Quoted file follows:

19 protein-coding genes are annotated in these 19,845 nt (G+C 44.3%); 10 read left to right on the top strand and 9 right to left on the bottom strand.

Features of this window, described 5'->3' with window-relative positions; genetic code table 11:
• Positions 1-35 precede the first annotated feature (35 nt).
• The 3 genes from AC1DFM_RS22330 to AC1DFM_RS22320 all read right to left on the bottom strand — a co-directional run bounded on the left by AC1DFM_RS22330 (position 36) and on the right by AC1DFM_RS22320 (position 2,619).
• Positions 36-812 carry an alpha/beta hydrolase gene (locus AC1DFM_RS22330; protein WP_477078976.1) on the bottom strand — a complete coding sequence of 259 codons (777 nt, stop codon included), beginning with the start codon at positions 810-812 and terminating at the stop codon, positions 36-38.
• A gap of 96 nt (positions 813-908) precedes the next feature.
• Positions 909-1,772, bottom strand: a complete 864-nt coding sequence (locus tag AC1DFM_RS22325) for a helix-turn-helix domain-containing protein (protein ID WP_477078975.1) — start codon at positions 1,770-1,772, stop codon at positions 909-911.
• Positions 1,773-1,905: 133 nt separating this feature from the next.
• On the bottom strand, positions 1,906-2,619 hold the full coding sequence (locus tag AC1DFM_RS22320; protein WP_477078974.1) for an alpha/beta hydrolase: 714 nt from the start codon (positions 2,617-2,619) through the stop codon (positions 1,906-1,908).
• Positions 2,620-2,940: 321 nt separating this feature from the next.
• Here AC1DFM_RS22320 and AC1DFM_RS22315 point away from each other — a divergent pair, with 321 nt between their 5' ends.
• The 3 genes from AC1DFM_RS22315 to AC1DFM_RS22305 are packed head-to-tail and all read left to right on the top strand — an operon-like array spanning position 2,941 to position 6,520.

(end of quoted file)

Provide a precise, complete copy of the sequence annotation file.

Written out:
19 protein-coding genes are annotated in these 19,845 nt (G+C 44.3%); 10 read left to right on the top strand and 9 right to left on the bottom strand.

Features of this window, described 5'->3' with window-relative positions; genetic code table 11:
• Positions 1-35 precede the first annotated feature (35 nt).
• The 3 genes from AC1DFM_RS22330 to AC1DFM_RS22320 all read right to left on the bottom strand — a co-directional run bounded on the left by AC1DFM_RS22330 (position 36) and on the right by AC1DFM_RS22320 (position 2,619).
• Positions 36-812 carry an alpha/beta hydrolase gene (locus AC1DFM_RS22330; protein WP_477078976.1) on the bottom strand — a complete coding sequence of 259 codons (777 nt, stop codon included), beginning with the start codon at positions 810-812 and terminating at the stop codon, positions 36-38.
• A gap of 96 nt (positions 813-908) precedes the next feature.
• Positions 909-1,772, bottom strand: a complete 864-nt coding sequence (locus tag AC1DFM_RS22325) for a helix-turn-helix domain-containing protein (protein ID WP_477078975.1) — start codon at positions 1,770-1,772, stop codon at positions 909-911.
• Positions 1,773-1,905: 133 nt separating this feature from the next.
• On the bottom strand, positions 1,906-2,619 hold the full coding sequence (locus tag AC1DFM_RS22320; protein WP_477078974.1) for an alpha/beta hydrolase: 714 nt from the start codon (positions 2,617-2,619) through the stop codon (positions 1,906-1,908).
• Positions 2,620-2,940: 321 nt separating this feature from the next.
• Here AC1DFM_RS22320 and AC1DFM_RS22315 point away from each other — a divergent pair, with 321 nt between their 5' ends.
• The 3 genes from AC1DFM_RS22315 to AC1DFM_RS22305 are packed head-to-tail and all read left to right on the top strand — an operon-like array spanning position 2,941 to position 6,520.